Disarmingly casual, with sharp eyes, dark, tousled hair, and glasses, Beowulf Boritt calls to mind a youthful high tech exec more than the veteran, venerated designer of some ninety-odd shows. His works spans everything from the ingeniously architectural, revolving, Tony-winning set for Moss Hart’s Act One to the Ringling Brothers and Barnum and Bailey Circus. He is currently represented by two shows currently running on Broadway (Thérèse Raquin and Hand to G-d), others in Japan, Russia, Seattle and Las Vegas, and one in transit somewhere on a cruise ship. He too was running, so we only had a little time to talk as he dashed between things along the street in Manhattan. But he was happy to share a great deal about how the scenic magic is made at Thérèse Raquin.

Thérèse Raquin is an adaptation of an Emile Zola novel in which a young orphaned woman becomes trapped in an adulterous and ultimately murderous triangle. Be forewarned: There are some spoilers in this interview. But if you’re ready to look behind the curtain, read on.

PM: I gather you start your process by having conversations with the director. What concepts about the play in your conversations with director Evan Cabnet were most important to you in discovering the “big idea” in your design for Thérèse Raquin?

BB: We talked the first day we met, and it was honestly a job interview for me. We spent about an hour sitting in a hotel lobby talking about a lot of things in general , and talking about the play. The two things he said that really grabbed me then is that he was interested in playing up the duality between the natural world, which is the country and then most explicitly the riverbank, playing that up versus the compression of the city, as far as being trapped and locked up. And that was really interesting to me and would be an interesting story to tell, specifically how women were put in boxes, like in the second act of the play, and Thérèse Raquin finally lashes out against that with terrible results. So that was one thing he said that grabbed me right away.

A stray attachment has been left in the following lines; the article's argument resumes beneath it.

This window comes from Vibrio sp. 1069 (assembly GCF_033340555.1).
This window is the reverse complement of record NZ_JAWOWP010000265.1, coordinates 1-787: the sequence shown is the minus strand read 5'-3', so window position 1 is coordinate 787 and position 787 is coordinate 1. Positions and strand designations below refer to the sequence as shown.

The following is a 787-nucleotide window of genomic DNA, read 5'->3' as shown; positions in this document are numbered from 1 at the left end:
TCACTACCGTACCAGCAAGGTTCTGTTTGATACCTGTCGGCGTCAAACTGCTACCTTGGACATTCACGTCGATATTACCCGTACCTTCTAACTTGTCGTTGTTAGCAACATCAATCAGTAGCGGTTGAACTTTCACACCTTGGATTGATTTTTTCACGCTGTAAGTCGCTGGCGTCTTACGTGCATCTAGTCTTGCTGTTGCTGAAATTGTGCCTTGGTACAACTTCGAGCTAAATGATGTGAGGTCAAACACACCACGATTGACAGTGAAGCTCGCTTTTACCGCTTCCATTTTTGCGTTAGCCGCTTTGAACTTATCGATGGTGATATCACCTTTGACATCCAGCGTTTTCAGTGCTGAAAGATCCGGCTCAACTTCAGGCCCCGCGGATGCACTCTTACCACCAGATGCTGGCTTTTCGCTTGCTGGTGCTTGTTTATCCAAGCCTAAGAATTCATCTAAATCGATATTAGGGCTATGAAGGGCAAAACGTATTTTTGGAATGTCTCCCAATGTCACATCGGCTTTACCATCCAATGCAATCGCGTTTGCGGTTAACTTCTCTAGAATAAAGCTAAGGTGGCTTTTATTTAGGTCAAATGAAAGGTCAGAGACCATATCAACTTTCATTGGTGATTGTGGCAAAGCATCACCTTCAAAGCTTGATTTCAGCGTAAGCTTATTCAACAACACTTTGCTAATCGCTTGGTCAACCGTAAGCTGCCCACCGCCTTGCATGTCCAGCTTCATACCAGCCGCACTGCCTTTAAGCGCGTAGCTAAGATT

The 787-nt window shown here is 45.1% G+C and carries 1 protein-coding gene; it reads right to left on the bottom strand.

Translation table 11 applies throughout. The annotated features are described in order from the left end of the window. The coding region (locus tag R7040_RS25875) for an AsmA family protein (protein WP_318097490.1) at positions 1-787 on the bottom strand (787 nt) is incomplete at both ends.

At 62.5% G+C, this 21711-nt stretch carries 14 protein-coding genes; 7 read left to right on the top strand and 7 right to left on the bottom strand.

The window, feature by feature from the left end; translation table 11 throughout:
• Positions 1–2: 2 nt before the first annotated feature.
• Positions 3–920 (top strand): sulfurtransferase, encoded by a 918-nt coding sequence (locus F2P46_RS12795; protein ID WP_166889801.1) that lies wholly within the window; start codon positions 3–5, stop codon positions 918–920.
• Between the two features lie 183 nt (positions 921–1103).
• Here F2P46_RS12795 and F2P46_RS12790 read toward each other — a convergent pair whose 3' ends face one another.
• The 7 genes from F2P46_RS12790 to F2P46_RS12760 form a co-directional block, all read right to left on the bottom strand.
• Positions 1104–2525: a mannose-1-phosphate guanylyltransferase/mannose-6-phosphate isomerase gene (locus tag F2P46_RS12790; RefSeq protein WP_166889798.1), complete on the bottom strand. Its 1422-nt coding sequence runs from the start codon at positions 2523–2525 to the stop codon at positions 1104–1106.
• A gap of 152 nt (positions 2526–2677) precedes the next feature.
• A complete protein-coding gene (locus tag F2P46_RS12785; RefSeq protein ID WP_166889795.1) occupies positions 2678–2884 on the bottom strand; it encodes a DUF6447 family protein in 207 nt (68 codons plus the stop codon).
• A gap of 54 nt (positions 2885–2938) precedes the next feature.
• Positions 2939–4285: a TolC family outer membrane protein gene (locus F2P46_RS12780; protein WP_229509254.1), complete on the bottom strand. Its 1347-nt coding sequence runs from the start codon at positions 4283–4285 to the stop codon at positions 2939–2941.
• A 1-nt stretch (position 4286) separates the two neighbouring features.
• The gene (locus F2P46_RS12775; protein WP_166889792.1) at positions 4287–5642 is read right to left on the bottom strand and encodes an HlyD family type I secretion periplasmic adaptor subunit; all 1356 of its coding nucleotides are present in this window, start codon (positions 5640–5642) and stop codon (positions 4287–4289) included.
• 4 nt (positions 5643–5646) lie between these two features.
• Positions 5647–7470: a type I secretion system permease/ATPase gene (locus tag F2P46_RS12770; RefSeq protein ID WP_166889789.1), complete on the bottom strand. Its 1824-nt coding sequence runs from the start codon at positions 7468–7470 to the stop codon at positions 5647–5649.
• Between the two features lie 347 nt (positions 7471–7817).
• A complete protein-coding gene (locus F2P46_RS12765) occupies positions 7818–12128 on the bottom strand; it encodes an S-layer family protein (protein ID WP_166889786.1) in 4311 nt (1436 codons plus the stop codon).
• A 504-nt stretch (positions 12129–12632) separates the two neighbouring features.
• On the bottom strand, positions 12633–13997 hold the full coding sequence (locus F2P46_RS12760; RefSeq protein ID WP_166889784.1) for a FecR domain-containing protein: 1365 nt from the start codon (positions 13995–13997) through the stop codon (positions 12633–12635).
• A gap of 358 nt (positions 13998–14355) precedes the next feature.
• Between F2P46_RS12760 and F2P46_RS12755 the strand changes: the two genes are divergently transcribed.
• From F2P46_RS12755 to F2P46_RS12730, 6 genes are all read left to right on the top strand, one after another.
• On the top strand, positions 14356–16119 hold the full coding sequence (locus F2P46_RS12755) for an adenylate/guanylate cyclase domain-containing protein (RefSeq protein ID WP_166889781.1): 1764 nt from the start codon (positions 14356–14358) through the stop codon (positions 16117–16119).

The other thing I loved that I thought was really fun to play with as a designer is the climax of the play in terms of what happens to Camille. This has been staged a number of times, and it’s usually done in a theatrical way, with people maybe rolling around on stage, or maybe people take two chairs and pretend that’s a boat, and they deal with it in an abstract way, and that technique can play well. But Evan said “Well, what if we actually drowned him in water?” And although my natural inclination is to be more abstract and theatrical, there was something about using real water in the show. It’s such a potent image in the story, such a strong image in the story, that it really grabbed me. And I thought, well yeah, we better do that.

It creates a host of other problems, putting any sort of water on stage, much less enough water to row a row boat in with three people in it, too! It’s difficult. But it seems like those challenges were all worth it for serving the effect that it can generate.

PM: I was naturally wondering about the whole water aspect. Uta Hagen famously was skeptical about very realistic practical effects on stage because of the feeling that it might take the audience out of the play and make you think “How do they do that?” Is that a concern for you? How do you feel about that?

BB: In general I do worry, not so much that I worry about it taking people out of the play, but I feel cinema does realism very, very well. And theater, when it tries to be as realistic as film, doesn’t usually do so well. I think the great strength of theater is letting the audience use their imagination, to see what isn’t there. In general, as a designer, that’s how I try to approach it, to put just enough on stage that the audience can fill in the blanks and see what the whole picture is, and imagine the whole picture. If I can put a chair on stage, it makes you imagine a whole mansion. And the mansion you imagine is going to be better than the one that I can physically put on stage. So that’s kind of my rule of thumb.

But, in this case, I think we’re playing with a whole different level of theatricality, a different kind of theatricality. Because a lot of the show we’re doing very non-literally. Well, the water is obviously a very literal, realistic thing. I don’t know if we lose people’s attention because they’re worrying about how did we do that. Maybe we do. I don’t tend to worry about that so much. One of Aristotle’s six rules in the Poetics is that spectacle is a part of the drama. And I feel that’s my piece of the puzzle, is to try to put some spectacle in it, whatever that may be. It doesn’t necessarily have to be something thoroughly spectacular, but something exciting, something that really grabs your imagination and your attention. That’s part of my job, to try to put that on stage when I can.

PM: I think a singular aspect of the spectacle in Thérèse Raquin is that you deliver a series of surprises against our expectations. You set up expectations for what the play is going to look like and then defy them again and again. In a way it has more of a series of surprises than the play itself which has a kind of pitiless momentum in one direction.